Dwight Peck's personal website

Winter 2023-2024

A photographic record of whatever leapt out at us

You may not find this terribly rewarding unless you're included here, so this is a good time for casual and random browsers to turn back before they get too caught up in the sweep and majesty of the proceedings and can't let go.

The Dyke Marsh Wildlife Preserve and a look round Historic Occoquan

On a very grey day, 26 November 2023

We alight at this historic Belle Haven Picnic Area carpark on the Potomac, about 2 or 3 km south of Alexandria, Virginia.

We've come to learn whether the Dyke Marsh Wildlife Preserve has really got any wildlife or what.

It may look a bit daunting from this angle, but happily . . .

. . . there's a fine path, including some boardwalks farther on, running the 1.4km out to the end of the visitors' area.

It's an excellent walk, easy going and with its own understated charm.

Best marks for the efforts of everyone concerned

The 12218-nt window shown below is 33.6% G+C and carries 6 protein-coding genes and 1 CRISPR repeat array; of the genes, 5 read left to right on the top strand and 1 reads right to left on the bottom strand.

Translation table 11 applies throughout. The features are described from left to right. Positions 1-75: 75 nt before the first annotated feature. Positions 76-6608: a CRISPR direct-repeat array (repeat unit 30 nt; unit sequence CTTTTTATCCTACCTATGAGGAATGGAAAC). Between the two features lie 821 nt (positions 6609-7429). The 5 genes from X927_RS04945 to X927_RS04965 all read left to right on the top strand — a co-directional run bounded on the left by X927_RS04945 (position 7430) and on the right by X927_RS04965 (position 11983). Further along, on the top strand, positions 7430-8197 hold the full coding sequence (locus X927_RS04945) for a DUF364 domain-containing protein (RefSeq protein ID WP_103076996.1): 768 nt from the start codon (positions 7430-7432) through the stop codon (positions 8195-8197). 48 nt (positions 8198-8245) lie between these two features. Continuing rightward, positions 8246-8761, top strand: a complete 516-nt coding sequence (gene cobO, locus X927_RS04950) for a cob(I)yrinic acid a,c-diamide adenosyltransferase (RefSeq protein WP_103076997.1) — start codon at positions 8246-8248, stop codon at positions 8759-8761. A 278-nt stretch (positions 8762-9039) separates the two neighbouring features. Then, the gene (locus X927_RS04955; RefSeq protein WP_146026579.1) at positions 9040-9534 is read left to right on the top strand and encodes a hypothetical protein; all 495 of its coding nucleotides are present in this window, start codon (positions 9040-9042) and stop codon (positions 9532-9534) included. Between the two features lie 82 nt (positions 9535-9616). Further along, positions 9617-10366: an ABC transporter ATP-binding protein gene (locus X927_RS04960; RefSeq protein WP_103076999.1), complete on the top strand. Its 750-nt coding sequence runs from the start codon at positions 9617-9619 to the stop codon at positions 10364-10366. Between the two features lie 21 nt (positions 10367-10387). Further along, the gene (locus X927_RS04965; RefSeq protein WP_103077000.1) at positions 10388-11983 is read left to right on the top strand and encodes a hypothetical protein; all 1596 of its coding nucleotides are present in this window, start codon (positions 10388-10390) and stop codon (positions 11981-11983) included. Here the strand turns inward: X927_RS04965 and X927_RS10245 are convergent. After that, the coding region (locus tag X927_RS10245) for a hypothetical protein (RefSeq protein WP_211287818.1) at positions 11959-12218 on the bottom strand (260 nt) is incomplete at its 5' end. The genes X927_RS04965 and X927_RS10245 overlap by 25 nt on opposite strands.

Just a guess at this point, but it's a fair bet . . .

. . . that the path will take us out onto that point.

Maybe that's where all the storied wildlife are hiding.

For someone who's spent two decades extolling the virtues of wetlands, our narrator still finds them pretty unpleasant to the eyes.

We'll confine ourselves, wisely, to the boardwalk. A closer look out there would certainly ruin your sneakers, or maybe you'd just disappear without a trace.

Masses of driftwood -- right here in Belle Haven!

Correct . . . we're on our way out onto the spit of land.

George Washington was here! Following in his august footsteps we are.

So much for following in his footsteps . . . now we're on a long boardwalk. Gratefully.

That environmental gem is enigmatically named 'H Island' on the map.

-- Pleased to be here.

Still no wildlife, however, how disappointing.
What half a mo!!

There he is -- we've figuratively bagged a heron.

Aller retour -- we can't stay out here admiring stuff forever.

Historic Occoquan